Rabbi Hershel Pfeffer — who was sent to Pittsburgh in the 1940s to help start the city’s Yeshiva Schools and grew that chance directive into a 70-year career as a scribe, shochet (ritual slaughterer of animals) and gabbai — died May 2 following a short bout with aspiration pneumonia. He was 98.
“He was a very happy guy, a very happy person — his specialty was being as nice to everyone as he could,” said Rabbi Yisroel Rosenfeld, who heads the Lubavitch Center of Pittsburgh where Pfeffer served as a gabbai (a person who assists with the Torah reading during services). “He made sure everybody was comfortable, that everybody was cared for. I was working with him for over 40 years — it was really always a pleasure and exciting when I came into the synagogue.
“There was always something to learn from him,” Rosenfeld added. “He was a very refined person, a Torah scholar. And he was an expert in everything he did.”
Born in 1922 to an observant Jewish family of Polish ancestry in New York City’s Lower East Side, Pfeffer — whose twin, David, predeceased him by about 18 years — attended Yeshiva Chaim Berlin in Brownsville. As a young man of 16 or 17, Pfeffer found himself moved by a particular brand of Chassidism when he greeted Rabbi Yosef Yitzchak Schneersohn — the sixth spiritual leader of the Chabad movement, also known as the Frierdiker Rebbe — when the religious figure arrived in New York City by boat in the late 1930s.
“When he looked at [Rabbi Schneersohn’s] face, he said he saw an angel,” said Pfeffer’s daughter, Neshi Pfeffer. “He said he made a profound impression on him.”
Pfeffer went to Lubavitch’s U.S. headquarters in Crown Heights in New York City for Rosh Hashanah shortly after he met the Frierdiker Rebbe. There, he was further awakened as Lubavitchers nearby wept intensely as they prayed.
“He never saw davening like that,” Neshi Pfeffer said. “And he decided immediately: That’s how he wanted to be.”
Pfeffer moved to Pittsburgh after stays in both Massachusetts and New Jersey. A roving Chabad shaliach, Pfeffer settled in Western Pennsylvania, in part, because a group of local women set him up with a Jewish girl from McKeesport, Rosella Mendlowitz. The two went on to marry and were together for 63 years.
“How do you keep [the Chassidic men] here? You marry them to a local girl so they’ll stay,” Neshi Pfeffer laughed.
She remembers her father telling her about the first time he visited Mendlowitz, who was studying at a religious school in Brooklyn around Labor Day in 1946.
“He said he walked up the sidewalk and walked up the stairs to the dormitory where she lived and he felt 100 eyes looking at him,” Neshi Pfeffer said. “In those days, a Chabad Chassid was a very exotic creature — it was very new in America.”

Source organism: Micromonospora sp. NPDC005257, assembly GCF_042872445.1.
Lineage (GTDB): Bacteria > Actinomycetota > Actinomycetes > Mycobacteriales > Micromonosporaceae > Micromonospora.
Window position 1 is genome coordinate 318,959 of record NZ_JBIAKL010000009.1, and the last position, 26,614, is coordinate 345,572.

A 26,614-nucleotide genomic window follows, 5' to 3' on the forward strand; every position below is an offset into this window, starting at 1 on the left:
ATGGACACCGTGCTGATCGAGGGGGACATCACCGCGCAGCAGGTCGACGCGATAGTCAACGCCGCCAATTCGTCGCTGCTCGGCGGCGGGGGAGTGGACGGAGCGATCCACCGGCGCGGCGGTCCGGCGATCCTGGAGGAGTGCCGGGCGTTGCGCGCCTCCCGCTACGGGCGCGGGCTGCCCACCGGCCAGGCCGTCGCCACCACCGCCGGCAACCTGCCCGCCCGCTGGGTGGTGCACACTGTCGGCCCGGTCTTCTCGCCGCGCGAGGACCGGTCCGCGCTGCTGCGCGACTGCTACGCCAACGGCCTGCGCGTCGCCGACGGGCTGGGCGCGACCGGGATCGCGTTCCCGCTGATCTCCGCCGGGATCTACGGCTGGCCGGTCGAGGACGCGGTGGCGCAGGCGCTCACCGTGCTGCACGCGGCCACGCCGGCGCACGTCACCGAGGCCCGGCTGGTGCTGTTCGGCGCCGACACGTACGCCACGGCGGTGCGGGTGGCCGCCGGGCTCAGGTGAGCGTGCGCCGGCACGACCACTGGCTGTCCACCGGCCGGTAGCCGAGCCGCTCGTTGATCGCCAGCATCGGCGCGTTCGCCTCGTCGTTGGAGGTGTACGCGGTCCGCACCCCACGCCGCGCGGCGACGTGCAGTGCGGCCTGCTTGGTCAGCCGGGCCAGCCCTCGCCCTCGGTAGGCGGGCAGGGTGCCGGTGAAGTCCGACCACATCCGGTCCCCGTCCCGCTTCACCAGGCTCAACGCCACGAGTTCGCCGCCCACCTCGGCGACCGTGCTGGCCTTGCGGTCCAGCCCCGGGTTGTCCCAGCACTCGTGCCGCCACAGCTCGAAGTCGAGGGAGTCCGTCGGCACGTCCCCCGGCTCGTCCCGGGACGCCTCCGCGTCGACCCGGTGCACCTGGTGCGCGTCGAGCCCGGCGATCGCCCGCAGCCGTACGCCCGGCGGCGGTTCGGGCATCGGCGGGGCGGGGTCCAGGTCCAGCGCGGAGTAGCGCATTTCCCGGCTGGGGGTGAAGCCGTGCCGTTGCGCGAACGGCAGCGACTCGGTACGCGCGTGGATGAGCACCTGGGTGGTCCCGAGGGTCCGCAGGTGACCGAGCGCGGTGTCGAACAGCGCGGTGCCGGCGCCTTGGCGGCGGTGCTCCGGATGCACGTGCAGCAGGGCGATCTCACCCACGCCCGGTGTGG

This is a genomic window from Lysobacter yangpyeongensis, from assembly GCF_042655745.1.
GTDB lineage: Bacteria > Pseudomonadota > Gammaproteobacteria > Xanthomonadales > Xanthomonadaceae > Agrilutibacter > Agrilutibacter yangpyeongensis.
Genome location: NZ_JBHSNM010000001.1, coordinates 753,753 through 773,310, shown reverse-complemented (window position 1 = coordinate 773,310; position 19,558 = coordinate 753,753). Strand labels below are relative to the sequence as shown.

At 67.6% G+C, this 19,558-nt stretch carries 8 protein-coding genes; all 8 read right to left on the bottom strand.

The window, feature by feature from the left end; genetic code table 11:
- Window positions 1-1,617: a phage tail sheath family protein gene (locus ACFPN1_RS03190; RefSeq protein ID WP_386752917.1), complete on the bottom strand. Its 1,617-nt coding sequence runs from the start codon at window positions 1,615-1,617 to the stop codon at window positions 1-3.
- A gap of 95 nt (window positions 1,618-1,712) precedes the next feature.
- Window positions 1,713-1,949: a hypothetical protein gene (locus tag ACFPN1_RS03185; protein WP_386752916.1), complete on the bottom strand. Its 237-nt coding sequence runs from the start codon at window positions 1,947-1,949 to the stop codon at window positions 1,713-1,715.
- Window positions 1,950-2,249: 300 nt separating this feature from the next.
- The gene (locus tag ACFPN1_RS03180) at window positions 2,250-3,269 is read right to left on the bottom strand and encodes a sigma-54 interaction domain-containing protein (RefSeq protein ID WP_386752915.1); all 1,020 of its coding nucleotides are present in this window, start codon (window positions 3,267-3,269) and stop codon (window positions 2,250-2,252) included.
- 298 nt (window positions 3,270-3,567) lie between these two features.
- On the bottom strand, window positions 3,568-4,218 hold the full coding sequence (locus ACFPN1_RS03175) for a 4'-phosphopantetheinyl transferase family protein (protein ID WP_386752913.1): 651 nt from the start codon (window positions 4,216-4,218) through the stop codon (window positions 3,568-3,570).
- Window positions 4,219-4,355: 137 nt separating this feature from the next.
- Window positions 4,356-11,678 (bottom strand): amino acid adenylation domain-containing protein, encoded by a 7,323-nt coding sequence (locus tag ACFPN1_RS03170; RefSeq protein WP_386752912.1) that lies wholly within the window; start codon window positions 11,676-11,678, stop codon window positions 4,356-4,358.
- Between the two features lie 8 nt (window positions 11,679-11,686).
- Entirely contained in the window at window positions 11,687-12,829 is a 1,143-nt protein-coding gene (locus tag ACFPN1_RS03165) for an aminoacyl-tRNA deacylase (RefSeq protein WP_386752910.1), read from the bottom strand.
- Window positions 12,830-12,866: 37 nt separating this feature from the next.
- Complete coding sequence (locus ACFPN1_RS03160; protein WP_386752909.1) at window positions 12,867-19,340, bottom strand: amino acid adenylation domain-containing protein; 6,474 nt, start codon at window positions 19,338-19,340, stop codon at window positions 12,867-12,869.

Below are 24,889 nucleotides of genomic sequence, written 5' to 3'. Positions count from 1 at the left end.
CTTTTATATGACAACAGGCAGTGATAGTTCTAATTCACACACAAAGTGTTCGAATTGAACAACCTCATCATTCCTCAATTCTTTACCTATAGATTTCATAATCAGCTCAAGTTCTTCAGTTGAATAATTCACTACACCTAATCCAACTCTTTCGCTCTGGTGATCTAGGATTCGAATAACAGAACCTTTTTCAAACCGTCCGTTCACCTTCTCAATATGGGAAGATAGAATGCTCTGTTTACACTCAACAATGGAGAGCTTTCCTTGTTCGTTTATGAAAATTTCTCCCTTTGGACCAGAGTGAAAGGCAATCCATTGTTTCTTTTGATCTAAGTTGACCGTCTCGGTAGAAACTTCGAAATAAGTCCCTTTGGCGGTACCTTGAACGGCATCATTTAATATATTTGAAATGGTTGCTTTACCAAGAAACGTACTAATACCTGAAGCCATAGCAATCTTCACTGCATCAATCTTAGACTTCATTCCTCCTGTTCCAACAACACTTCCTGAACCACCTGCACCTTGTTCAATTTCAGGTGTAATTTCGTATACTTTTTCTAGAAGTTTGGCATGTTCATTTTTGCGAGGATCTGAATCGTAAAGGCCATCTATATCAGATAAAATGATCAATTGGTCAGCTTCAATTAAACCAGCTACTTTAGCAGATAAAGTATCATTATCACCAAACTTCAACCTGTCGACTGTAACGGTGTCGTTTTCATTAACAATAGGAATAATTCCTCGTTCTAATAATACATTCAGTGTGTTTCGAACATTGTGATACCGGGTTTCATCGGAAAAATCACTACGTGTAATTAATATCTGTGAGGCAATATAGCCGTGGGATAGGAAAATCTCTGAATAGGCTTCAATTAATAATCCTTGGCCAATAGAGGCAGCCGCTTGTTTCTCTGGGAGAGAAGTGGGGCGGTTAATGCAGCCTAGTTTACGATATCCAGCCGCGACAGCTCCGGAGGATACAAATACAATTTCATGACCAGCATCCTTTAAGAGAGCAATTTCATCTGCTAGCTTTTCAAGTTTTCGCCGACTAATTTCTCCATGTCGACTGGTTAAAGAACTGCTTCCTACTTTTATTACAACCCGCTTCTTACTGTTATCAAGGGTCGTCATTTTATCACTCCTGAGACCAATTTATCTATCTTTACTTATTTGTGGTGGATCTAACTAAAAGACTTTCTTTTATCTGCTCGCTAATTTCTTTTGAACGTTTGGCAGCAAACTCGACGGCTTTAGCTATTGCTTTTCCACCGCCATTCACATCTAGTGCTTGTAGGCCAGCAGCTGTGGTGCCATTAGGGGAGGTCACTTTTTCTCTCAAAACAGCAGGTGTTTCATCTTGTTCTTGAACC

The Pfeffers had two children, Neshi and Chaim. Chaim Pfeffer was murdered in a basement room he was renting in Borough Park in New York City at the age of 42. News of his death at that time was overshadowed in the media by rioting in Crown Heights.
Neshi, over the years, grew a tight bond with her father.
“We were so close — he told me everything,” Neshi Pfeffer said. “He confided in me, and he taught me — oh, my goodness — he taught me everything about how to take care of myself.”
Pfeffer had a deep love for animals despite his calling as a shochet (ritual slaughterer) before the days of the Vaad Harabanim of Greater Pittsburgh.
“He wouldn’t let me kill a spider because he said, ‘Spiders are good. They kill other bugs,’” Neshi Pfeffer said.
Pfeffer also had a deep love of learning and teaching, she said.
“He never answered anything without looking in a book,” said Neshi Pfeffer, who remembers her father’s incredible knack for finding just the right text in shelves stacked three books deep. “He wanted to see it in black and white and he wanted us to see it in black and white. He never mislocated a book or mislocated a source. He was always on top of things.”
“He taught everything,” Rosenfeld said. “He was one of the first teachers at our Yeshiva and there were probably students of all ages in each class.”
Pfeffer also was an accomplished scribe, a trade taught to him by his mother. In 2018, he displayed a host of his offerings — mezuzahs, ketubahs (marriage contracts) and other Judaica — at the appropriately named shop in Shadyside, Scribe.
“For fun, I used to write the aleph bet,” Pfeffer told the Chronicle at the time of the show. “[My mother] used to criticize me in the beginning — ‘This should be longer. This should be shorter’ — because she knew. She was brought up in a house [where] they were all sofrim (scribes), and her father, too.”
Sara Hargreaves, the proprietor of the Shadyside store, when asked where Pfeffer ranked among her growing list of guests and exhibiting artists, said, “I’ll tell you, he was just at the top. We were so thrilled to have a real-life scribe here.”
Rabbi Yosef Itkin has worked in Pittsburgh for 40 years, much of that time alongside Pfeffer. “He was just a very nice guy — people liked him,” he said. “I saw this great personality when I worked with him hand-in-hand. He was so very respectful to people.”
Pfeffer’s advice to Itkin: “We should always give to everyone else,” Itkin said.
For Neshi Pfeffer, the memories that stand out of her father are of him honoring worshippers with aliyahs, or readings from the Torah, at the Lubavitch Center. She said he took particular care to give aliyahs to people who needed them and, like Aaron from the Torah, he strived “to be a peacekeeper.”
“He never forgot who needed what and when,” she said. PJC
Justin Vellucci is a freelance writer living in Pittsburgh.